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Select and Describe and Explain the importance of Hindu Worship in the Temple

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Hinduism Coursework Select and Describe and Explain the importance of Hindu Worship in the Temple Moksha (Freedom or Salvation) from the cycle of birth and death is the ultimate goal of Hindu religious life. Moksha is defined as: 'The final release and liberation of the inner self or atman.' The individual soul (atman), in its liberated state, possesses divine qualities such as purity, omnipresence and omnipotence, and is beyond limitations. Within the individual, however, the atman is involved in the working of samsara. Moksha is attainted when the individual becomes liberated from the cycle of birth and death and attains eventual union with the Supreme Being. This union can be achieved through true knowledge (gyana or jnana), devotion (bhakti), or right work (karma). These can all be performed at home or even at the mandir, the Hindu place of worship. The mandir is often the most prominent building in the village in India. They are made of bricks and are brightly painted and decorated with images of the deities. There are simple mandirs in streets and villages and most Hindu homes have their own where they undertake Puja. The mandir is a special place for the encounter between the worshipper and the divine. ...read more.


Puja is one of the biggest aspects in worship in Hinduism. Puja is the act of showing reverence to a god, a spirit, or another aspect of the divine through prayers, songs, and rituals. An essential part of puja for the Hindu devotee is making a spiritual connection with the divine. Most often that contact is facilitated through an object: an element of nature, a sculpture, a vessel, a painting, or a print. Puja is not only performed in temples but also in most of our homes. So too, we worship God in our Satsangh meetings before we start our days' programme of kirtans and study of scriptures. During puja many items are used: * Red Kum-kum powder and abi gulal powder and sandal wood paste * Flowers and Leaves * Sopari and other food offerings * Sacred Thread * Small Copper Vessel * Plate * Incense- To keep all evil away * Small ghee lamp * Small bell - Used to wake the gods * Panchamrit - A mixture of milk, yogurt, syger, honey and butter. In puja the most crucial rule is that before doing puja you must be clean that is why before entering the mandir you must take off your shoes to show respect and desire to clean both the body and soul and to clear away ignorance. ...read more.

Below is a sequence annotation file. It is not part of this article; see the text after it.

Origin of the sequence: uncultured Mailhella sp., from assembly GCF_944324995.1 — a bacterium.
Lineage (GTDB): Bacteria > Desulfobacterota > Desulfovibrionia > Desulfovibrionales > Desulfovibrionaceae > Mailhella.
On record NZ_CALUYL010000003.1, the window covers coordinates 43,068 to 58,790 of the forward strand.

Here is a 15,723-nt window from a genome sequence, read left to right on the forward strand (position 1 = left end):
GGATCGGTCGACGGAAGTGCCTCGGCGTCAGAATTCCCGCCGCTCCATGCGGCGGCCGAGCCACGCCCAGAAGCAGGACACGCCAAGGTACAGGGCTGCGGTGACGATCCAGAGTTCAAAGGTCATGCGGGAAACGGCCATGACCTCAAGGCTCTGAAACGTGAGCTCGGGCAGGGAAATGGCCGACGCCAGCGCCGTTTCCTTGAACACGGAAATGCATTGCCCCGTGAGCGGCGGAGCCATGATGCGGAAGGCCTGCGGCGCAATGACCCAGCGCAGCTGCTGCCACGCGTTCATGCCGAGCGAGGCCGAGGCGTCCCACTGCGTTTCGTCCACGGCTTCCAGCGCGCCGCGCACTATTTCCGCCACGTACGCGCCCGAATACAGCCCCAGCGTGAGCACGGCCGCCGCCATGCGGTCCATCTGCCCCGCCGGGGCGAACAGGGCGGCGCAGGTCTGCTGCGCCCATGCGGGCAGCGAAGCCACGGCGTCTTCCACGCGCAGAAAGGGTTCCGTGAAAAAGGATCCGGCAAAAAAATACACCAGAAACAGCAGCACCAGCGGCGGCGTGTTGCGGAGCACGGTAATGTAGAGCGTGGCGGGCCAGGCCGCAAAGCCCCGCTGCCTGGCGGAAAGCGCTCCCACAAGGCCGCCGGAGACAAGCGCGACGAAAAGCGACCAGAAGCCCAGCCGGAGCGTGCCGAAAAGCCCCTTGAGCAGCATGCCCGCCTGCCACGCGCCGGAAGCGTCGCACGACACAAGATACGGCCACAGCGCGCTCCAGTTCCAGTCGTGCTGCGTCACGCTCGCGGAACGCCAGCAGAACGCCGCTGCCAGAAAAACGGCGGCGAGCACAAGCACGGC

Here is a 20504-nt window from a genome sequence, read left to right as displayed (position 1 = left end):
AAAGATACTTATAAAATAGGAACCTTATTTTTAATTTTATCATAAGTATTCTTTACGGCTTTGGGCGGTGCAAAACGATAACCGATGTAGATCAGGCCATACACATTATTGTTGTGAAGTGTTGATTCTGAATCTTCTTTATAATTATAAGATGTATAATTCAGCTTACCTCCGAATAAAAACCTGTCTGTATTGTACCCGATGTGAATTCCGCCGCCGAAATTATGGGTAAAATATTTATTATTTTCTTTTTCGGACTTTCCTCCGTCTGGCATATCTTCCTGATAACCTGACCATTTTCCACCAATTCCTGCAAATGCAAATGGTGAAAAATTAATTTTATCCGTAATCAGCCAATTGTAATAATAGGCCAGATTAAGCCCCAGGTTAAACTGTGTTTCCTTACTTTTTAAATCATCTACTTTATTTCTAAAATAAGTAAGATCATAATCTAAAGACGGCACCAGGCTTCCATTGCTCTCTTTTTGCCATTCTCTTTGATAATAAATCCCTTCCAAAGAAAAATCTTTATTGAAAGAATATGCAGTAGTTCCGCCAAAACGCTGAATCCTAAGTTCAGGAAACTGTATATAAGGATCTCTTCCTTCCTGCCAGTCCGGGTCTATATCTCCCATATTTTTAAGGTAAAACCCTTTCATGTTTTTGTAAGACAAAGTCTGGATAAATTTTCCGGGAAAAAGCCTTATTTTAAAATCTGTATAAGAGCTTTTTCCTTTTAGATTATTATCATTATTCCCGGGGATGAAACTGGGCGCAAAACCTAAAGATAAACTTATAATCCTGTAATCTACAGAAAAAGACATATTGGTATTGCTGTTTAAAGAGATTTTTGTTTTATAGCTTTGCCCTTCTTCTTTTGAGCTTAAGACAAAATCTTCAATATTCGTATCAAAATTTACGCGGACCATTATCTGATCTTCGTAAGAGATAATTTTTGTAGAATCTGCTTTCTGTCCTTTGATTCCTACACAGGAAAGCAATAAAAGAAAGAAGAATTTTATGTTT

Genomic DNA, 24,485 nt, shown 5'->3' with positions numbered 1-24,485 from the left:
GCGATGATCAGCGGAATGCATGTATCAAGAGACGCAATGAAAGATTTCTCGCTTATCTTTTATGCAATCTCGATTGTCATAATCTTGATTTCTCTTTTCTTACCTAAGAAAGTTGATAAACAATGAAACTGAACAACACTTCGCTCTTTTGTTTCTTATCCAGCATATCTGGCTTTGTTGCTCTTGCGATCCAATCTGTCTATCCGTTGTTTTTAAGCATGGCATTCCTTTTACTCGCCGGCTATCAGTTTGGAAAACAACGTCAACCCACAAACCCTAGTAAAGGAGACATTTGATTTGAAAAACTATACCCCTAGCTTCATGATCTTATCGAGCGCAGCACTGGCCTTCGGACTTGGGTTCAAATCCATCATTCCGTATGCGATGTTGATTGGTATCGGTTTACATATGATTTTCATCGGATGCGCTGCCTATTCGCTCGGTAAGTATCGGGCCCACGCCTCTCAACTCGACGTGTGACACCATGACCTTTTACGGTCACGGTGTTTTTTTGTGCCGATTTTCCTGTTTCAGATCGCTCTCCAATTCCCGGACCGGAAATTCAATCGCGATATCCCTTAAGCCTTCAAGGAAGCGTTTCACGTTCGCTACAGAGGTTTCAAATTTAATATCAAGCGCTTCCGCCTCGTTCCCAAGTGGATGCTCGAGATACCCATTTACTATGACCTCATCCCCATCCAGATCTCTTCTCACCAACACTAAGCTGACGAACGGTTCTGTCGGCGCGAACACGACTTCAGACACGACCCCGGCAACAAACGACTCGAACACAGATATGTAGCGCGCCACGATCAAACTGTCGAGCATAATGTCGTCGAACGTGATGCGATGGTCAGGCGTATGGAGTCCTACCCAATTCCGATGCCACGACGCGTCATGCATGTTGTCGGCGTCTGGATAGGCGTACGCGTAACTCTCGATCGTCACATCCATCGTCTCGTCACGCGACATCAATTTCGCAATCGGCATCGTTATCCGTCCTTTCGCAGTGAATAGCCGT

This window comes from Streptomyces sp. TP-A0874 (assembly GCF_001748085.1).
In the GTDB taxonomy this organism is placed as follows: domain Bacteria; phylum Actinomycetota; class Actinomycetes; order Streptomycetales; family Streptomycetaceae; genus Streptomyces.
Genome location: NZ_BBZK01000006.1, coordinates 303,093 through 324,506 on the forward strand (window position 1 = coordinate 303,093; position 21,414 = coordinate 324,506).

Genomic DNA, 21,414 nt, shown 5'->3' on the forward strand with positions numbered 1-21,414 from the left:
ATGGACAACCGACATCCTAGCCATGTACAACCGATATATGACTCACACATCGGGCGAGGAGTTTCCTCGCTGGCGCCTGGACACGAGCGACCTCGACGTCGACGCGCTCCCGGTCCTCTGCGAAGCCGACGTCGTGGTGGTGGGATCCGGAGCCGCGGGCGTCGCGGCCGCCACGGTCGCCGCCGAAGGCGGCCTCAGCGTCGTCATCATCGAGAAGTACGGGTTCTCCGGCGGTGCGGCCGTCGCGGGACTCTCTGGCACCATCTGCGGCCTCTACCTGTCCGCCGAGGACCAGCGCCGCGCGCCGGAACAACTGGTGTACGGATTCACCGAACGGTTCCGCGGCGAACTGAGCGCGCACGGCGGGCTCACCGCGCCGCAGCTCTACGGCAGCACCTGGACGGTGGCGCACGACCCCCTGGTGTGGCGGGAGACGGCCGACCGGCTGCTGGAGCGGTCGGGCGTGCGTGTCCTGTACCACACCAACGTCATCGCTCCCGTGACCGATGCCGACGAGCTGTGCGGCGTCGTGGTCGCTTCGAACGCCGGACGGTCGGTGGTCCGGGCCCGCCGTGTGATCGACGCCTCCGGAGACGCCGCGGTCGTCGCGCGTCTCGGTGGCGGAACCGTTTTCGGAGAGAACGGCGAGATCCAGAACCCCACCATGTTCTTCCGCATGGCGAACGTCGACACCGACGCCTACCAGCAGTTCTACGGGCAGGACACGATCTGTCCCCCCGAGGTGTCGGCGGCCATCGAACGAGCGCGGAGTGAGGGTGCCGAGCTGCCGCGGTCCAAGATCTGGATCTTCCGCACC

After the arti a prayer is said by all that are presence it is known as the gayatri mantra: Aum Bhuh Bhuvah Svah Tat Savitur Varenyam Bhargo Devasya Dheemahi Dhiyo You Nah Prachodayat The Rig Veda (10:16:3) The gayatri mantra means, 'O Divine mother, our hearts are filled with darkness. Please make this darkness distant from us and promote illumination within us." The reason why all these actions are done during puja is for the specific purpose of bringing the deity into the home and mandir and to help the worshipper to create a good sense of mind towards the love the feels towards god. Although Puja is a huge part of worship in Hinduism and may be the most important in the house, it is not the most important in the mandir, in the mandir the most important part of worship is darshan. Darshan is defined as: 'Literally viewing; in religious practice it refers to paying respect and homage to a holy image, person or place and receiving a blessing in return.' The food and sweets that are given as an offering to the deity is known as prashad and usually some is given out at the end of the puja or and other form of Hindu worship. Prashad usually consists of almonds, sakar (solidified sugar) and some fruit. ...read more.

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